Two caveats on media. One, Twitter autoplays video muted on mobile so be mindful of the implications, like when the best moment happens. Two, the use of hashtags can often imply support or favoritism.
Is this an unbiased hashtag? Are the ones below?
— ec (@ErinACorbett) March 14, 2016
Although it may provide a boost, use hashtags judiciously — both for the appearance of fairness as well as the fact that oversaturation has been shown to reduce efficacy, says Buffer.
Tweets with hashtags:
- 200% boost in engagement.
- Tweets with 1–2 hashtags have a 21% higher engagement than tweets with 3+ hashtags.
- Tweets that use more than two hashtags actually shows a 17% drop in engagement.
4. On breaking news, be fast and fact-rich with names and numbers. Twitter has SEO. Front-load tweets with good, non-truncated nouns (Blackhawks not Hawks). On features and projects, take a moment to find the heart of the story.
5. Do not use single quotes. It’s not a headline. Think of tweets as body copy.
6. If you’re going to tweet without a photo, don’t just tweet the headline. On the mobile app, the headline is displayed right below. It will look unimaginative and redundant. It’s easy to forget this when you’re working on desktop via the Chrome Tweetdeck extension where it doesn’t display.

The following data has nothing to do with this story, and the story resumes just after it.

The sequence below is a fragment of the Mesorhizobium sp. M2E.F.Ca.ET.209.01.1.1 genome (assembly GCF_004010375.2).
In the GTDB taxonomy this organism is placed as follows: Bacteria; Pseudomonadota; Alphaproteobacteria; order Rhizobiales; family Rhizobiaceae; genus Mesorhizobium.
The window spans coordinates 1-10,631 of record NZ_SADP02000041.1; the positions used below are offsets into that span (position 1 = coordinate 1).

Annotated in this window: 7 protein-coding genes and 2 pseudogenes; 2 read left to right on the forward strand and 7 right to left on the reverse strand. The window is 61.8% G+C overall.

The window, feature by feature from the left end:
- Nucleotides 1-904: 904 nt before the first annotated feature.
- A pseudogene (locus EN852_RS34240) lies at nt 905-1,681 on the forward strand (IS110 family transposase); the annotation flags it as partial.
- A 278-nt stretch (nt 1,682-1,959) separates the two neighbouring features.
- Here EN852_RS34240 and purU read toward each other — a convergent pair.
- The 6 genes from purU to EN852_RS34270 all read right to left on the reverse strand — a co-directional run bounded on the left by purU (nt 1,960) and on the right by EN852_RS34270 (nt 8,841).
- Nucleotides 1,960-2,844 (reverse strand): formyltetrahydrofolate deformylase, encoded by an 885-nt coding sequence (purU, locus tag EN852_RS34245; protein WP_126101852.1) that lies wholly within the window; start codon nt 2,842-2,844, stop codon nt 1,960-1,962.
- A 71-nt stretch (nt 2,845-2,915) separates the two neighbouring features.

7. Do not be too casual with breaking news. Murders are not the time for gifs.
8. Tweets still require attribution, but generally put it last. “Man killed friend after fight over video game, police say.”
9. Don’t schedule tweets on news-based accounts like @chicagotribune. It’s a bad practice for news and could lead to an embarrassing juxtaposition of back-to-back tweets or a similar tweet twice in a row or this …
Decide that you want it more than you are afraid of it. -Bill Cosby
— Inspirational Quotes (@Inspire_Us) July 25, 2015
The day it’s reported Bill Cosby admitted drugging a woman is not the day to tweet his (now disturbing) inspirational quote. 10. If you make a mistake, don’t just delete the tweet and hide. Send another tweet: “Corrected link”. Own it.
11. NO. ALL. CAPS. INTROS. “HORRIBLE EXAMPLE: Television stations like to do this!”
So this is … “disturbing”? OK, I was wondering how to feel about this.
12. Favor brevity. Replies can truncate longer tweets. You get 140 characters — 116 plus link. There’s nothing wrong with only using some of it.
13. Retweeting 101. It’s OK to occasionally RT our staff and other brand accounts, especially opinion/editorial, where we’re then afforded a degree of separation. But, you’re unlikely to gain followers, and that engagement will not show up in your Twitter Analytics data.
14. Speaking of Twitter Analytics, pay attention to it — what works and what doesn’t.